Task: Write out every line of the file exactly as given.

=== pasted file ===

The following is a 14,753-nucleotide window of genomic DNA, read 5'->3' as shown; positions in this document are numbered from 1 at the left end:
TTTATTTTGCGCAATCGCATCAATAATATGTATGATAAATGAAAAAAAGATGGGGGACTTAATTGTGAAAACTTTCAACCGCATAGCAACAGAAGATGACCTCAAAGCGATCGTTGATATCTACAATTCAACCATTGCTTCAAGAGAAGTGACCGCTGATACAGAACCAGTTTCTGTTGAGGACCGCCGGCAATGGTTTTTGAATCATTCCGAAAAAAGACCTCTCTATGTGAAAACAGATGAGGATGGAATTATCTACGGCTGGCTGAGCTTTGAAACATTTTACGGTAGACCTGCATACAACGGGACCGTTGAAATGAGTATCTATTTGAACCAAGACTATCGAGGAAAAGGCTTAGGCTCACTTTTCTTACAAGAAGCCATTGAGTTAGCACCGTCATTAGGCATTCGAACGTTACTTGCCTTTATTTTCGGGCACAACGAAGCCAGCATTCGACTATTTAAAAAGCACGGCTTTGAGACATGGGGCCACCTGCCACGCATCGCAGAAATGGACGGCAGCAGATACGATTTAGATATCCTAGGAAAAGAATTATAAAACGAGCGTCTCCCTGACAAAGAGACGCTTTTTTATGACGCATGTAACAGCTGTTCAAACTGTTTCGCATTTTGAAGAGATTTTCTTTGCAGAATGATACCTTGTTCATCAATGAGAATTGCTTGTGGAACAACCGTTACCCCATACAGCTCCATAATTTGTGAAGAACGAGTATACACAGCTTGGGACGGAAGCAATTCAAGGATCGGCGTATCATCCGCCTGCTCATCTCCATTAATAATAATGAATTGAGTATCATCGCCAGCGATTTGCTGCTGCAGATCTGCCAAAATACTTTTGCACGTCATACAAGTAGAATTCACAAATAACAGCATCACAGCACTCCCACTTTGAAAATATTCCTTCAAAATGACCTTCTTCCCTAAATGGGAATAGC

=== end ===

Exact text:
The following is a 14,753-nucleotide window of genomic DNA, read 5'->3' as shown; positions in this document are numbered from 1 at the left end:
TTTATTTTGCGCAATCGCATCAATAATATGTATGATAAATGAAAAAAAGATGGGGGACTTAATTGTGAAAACTTTCAACCGCATAGCAACAGAAGATGACCTCAAAGCGATCGTTGATATCTACAATTCAACCATTGCTTCAAGAGAAGTGACCGCTGATACAGAACCAGTTTCTGTTGAGGACCGCCGGCAATGGTTTTTGAATCATTCCGAAAAAAGACCTCTCTATGTGAAAACAGATGAGGATGGAATTATCTACGGCTGGCTGAGCTTTGAAACATTTTACGGTAGACCTGCATACAACGGGACCGTTGAAATGAGTATCTATTTGAACCAAGACTATCGAGGAAAAGGCTTAGGCTCACTTTTCTTACAAGAAGCCATTGAGTTAGCACCGTCATTAGGCATTCGAACGTTACTTGCCTTTATTTTCGGGCACAACGAAGCCAGCATTCGACTATTTAAAAAGCACGGCTTTGAGACATGGGGCCACCTGCCACGCATCGCAGAAATGGACGGCAGCAGATACGATTTAGATATCCTAGGAAAAGAATTATAAAACGAGCGTCTCCCTGACAAAGAGACGCTTTTTTATGACGCATGTAACAGCTGTTCAAACTGTTTCGCATTTTGAAGAGATTTTCTTTGCAGAATGATACCTTGTTCATCAATGAGAATTGCTTGTGGAACAACCGTTACCCCATACAGCTCCATAATTTGTGAAGAACGAGTATACACAGCTTGGGACGGAAGCAATTCAAGGATCGGCGTATCATCCGCCTGCTCATCTCCATTAATAATAATGAATTGAGTATCATCGCCAGCGATTTGCTGCTGCAGATCTGCCAAAATACTTTTGCACGTCATACAAGTAGAATTCACAAATAACAGCATCACAGCACTCCCACTTTGAAAATATTCCTTCAAAATGACCTTCTTCCCTAAATGGGAATAGC